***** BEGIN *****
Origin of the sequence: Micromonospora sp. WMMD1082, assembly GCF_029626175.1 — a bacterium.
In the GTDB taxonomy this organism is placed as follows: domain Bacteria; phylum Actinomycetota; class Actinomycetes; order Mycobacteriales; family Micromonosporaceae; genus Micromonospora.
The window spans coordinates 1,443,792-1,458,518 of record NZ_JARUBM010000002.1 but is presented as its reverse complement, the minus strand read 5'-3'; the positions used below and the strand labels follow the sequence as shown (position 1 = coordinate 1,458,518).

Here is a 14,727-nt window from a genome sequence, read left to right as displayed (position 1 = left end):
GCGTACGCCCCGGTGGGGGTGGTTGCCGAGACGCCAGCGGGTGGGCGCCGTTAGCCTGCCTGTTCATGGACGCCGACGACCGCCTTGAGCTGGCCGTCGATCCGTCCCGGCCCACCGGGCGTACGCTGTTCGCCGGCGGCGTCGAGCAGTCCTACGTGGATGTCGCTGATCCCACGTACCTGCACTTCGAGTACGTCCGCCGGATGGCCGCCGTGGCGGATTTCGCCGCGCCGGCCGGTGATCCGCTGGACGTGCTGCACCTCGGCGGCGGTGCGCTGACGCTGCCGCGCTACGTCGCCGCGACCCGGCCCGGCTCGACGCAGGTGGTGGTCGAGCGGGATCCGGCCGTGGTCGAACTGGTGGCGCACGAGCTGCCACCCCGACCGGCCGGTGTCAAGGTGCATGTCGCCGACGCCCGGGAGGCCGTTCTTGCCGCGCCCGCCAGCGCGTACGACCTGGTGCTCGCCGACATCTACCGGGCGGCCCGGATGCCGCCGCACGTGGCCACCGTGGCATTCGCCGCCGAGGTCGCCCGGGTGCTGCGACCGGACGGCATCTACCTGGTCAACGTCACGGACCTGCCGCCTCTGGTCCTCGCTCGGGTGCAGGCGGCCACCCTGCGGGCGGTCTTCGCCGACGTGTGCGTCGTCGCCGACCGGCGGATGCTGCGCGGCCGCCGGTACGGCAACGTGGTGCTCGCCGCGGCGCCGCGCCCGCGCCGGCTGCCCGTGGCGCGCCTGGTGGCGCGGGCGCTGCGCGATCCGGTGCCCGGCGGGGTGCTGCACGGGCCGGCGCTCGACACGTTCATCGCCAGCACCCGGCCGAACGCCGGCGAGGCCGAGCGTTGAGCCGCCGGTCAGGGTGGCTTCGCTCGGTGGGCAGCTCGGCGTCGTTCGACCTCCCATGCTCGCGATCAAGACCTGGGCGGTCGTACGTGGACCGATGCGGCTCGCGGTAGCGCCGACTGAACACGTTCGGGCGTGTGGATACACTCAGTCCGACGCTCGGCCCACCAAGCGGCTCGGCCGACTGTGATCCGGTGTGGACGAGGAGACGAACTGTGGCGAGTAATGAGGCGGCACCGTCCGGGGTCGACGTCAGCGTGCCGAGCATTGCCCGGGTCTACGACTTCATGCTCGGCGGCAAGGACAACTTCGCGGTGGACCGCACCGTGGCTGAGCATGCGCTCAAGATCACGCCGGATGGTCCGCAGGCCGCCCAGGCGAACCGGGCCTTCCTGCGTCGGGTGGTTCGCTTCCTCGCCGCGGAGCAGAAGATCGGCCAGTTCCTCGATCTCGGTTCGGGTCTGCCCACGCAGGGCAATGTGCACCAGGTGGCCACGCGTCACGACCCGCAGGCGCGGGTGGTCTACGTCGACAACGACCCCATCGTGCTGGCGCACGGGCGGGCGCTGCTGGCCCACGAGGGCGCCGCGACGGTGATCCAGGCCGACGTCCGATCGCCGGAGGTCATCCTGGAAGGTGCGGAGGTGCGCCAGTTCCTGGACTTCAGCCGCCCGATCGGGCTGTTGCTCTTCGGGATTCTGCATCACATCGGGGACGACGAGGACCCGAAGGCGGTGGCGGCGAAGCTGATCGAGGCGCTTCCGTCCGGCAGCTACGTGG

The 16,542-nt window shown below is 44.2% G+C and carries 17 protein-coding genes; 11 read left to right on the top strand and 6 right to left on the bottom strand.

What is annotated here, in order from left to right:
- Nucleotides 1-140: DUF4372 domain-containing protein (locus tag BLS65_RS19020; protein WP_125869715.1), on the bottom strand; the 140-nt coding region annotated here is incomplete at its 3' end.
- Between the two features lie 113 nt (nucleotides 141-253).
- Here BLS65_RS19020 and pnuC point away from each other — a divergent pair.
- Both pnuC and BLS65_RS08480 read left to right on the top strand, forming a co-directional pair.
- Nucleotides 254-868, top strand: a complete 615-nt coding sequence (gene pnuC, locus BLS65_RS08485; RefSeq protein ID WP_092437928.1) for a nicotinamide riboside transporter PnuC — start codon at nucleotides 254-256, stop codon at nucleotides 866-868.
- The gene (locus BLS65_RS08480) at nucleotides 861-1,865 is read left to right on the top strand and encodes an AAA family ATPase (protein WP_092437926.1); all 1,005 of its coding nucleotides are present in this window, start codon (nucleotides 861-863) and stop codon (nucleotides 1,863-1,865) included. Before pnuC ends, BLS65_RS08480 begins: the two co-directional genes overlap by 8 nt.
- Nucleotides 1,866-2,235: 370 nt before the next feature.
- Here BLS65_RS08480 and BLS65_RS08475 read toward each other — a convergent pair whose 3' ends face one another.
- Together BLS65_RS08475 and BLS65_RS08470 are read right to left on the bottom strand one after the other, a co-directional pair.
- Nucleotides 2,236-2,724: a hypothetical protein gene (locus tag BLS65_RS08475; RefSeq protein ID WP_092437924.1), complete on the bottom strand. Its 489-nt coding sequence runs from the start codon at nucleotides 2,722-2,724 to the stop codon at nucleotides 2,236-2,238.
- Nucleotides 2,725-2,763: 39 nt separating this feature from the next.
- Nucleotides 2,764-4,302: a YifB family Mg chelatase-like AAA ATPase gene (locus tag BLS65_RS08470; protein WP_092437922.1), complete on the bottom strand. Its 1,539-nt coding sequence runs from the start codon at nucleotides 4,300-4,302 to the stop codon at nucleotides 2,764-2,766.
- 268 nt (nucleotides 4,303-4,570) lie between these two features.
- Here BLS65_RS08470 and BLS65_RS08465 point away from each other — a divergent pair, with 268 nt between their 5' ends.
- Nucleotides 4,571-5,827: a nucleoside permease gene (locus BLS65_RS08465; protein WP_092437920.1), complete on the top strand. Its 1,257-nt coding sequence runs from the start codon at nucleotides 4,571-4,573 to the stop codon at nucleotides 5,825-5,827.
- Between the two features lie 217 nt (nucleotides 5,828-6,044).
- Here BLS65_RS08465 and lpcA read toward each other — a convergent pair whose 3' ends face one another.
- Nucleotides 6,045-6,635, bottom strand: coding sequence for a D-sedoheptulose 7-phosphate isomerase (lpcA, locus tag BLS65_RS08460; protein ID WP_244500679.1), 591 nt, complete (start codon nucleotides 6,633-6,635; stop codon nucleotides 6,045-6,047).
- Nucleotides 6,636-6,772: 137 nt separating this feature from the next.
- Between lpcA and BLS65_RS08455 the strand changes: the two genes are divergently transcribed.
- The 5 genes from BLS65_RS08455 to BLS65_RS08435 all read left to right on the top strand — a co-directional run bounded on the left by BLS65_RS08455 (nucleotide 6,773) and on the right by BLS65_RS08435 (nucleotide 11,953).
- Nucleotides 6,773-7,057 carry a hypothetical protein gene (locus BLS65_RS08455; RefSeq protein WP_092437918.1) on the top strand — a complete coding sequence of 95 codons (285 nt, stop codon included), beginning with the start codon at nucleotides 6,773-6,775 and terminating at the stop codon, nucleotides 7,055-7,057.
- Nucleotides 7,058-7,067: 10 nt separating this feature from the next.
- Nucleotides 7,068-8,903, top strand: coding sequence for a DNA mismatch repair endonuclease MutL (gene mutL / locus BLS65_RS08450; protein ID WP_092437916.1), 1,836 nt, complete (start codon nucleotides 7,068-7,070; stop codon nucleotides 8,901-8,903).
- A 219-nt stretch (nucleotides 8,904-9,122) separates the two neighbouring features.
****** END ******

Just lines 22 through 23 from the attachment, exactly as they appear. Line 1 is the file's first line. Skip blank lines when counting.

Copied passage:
- Nucleotides 4,571-5,827: a nucleoside permease gene (locus BLS65_RS08465; protein WP_092437920.1), complete on the top strand. Its 1,257-nt coding sequence runs from the start codon at nucleotides 4,571-4,573 to the stop codon at nucleotides 5,825-5,827.
- Between the two features lie 217 nt (nucleotides 5,828-6,044).